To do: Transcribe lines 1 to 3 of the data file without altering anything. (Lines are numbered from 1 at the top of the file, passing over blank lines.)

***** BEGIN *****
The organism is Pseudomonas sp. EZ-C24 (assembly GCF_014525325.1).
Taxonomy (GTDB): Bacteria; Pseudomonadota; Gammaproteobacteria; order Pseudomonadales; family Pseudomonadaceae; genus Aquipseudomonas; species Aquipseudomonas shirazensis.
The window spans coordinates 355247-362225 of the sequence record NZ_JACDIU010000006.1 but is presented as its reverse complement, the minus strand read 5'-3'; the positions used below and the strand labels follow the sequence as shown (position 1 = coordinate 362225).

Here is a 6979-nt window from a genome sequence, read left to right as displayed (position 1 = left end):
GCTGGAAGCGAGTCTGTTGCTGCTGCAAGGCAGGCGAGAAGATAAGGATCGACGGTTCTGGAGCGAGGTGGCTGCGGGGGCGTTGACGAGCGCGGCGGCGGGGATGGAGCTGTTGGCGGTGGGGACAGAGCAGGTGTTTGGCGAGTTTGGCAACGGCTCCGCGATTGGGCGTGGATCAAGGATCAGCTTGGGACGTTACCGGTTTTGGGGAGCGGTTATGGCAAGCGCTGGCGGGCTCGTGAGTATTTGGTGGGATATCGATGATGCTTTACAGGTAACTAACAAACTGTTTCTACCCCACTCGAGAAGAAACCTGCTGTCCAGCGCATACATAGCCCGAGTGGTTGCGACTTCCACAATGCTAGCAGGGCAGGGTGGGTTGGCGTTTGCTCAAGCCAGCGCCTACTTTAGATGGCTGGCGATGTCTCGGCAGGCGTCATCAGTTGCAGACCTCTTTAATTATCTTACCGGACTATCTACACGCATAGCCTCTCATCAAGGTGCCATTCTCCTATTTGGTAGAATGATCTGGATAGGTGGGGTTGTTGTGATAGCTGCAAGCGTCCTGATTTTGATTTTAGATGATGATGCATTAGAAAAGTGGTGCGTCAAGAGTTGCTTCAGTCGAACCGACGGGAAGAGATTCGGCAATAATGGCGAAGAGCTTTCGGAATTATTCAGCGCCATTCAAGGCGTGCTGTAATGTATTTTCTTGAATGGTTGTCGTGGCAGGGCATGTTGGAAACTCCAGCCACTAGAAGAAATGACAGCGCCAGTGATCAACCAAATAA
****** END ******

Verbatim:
The organism is Pseudomonas sp. EZ-C24 (assembly GCF_014525325.1).
Taxonomy (GTDB): Bacteria; Pseudomonadota; Gammaproteobacteria; order Pseudomonadales; family Pseudomonadaceae; genus Aquipseudomonas; species Aquipseudomonas shirazensis.
The window spans coordinates 355247-362225 of the sequence record NZ_JACDIU010000006.1 but is presented as its reverse complement, the minus strand read 5'-3'; the positions used below and the strand labels follow the sequence as shown (position 1 = coordinate 362225).